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How do I close empty credit card accounts?

I have recently checked my credit report and I realized I had several credit card accounts which were unused for several years running with a zero balance for some time.

I would like to close them to resolve my accounts and improve my overall credit.

I have to admit that some of the credit companies are quite odd (not cititbank or MBNA) but smaller credit houses from obscure stores I once purchased something to earn the 10% off etc.

How do I go about contacting the credit card companies to close these empty accounts?

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7 Responses to “How do I close empty credit card accounts?”

  1. Young and Famous said:

    Before you close your credit card accounts, you should understand that your credit score will fall!

    If you do want to close it, just find out the company’s telephone number and call them. Tell them you want to cancel your credit card.

    Once your credit card is canceled, your credit score may go down heavily!

    Some infomation are found at this blog
    http://chi-style.blogspot.com/

  2. troyboy said:

    you don’t want to close your credit card accounts. that will hurt your credit. You should pay them off and leave them open (unless there is a yearly charge)

  3. Mark P said:

    Ultimately each one will probably require a letter with your personal identification (i.e. including ssn, name, address, and account number if you still have it) requesting closure of the account. You can also request that you be removed from their mailing lists, telemarketing lists, that your personal information not be shared with any third parties, and even that your personal records are deleted. Eliminating unnecessary credit issuers limits your exposure to junk mail and identity theft.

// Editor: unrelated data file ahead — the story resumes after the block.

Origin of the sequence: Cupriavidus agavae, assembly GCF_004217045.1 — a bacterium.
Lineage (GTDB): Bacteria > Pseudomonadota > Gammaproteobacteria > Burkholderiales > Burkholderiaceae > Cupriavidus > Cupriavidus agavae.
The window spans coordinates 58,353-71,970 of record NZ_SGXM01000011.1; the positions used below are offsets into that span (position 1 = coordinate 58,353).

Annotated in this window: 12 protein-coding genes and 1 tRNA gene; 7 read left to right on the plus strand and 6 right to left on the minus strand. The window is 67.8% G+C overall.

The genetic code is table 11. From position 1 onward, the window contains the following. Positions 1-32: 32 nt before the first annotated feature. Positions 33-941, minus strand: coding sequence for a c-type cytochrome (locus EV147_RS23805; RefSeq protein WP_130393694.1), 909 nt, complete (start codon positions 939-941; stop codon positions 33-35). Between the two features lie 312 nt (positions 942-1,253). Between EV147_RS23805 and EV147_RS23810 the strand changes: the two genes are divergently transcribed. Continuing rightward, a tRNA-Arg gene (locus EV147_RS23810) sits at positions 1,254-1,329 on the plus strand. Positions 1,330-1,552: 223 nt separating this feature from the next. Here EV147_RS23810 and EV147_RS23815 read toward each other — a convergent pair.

To find those addresses, you’ll need to talk to somebody at each credit provider. You may be able to find their customer service numbers using google – or perhaps they’re retail accounts and you can get an initial phone number from a local store. Credit cards usually have a customer service number on the back. An old statement would also have a phone number.

    It’ll be a small hassle tracking each one down but you’ll be happier for it – as new credit issuers look at your total available credit line – it’s pointless to have open credit lines which you aren’t using lowering your borrowing ability. Advice not to cancel your unused cards is simply incorrect. Sure you want to maintain some credit facilities – ideally you’re in good standing on all those accounts. But idle credit facilities do zip for your rating.

  4. Ethan J said:

    These company telephone numbers should be listed on your credit report.

    However, understand that closing these accounts will probably reduce your credit score, not improve it. A portion of your credit score is based upon the amount you have outstanding on loans VS the total amount of available credit. If the amount of credit extended to you is 50k, and you currently owe 10k, your percentage of debt/available credit is 20%. Keeping this percentage underneath 30% is desirable for the best possible credit score.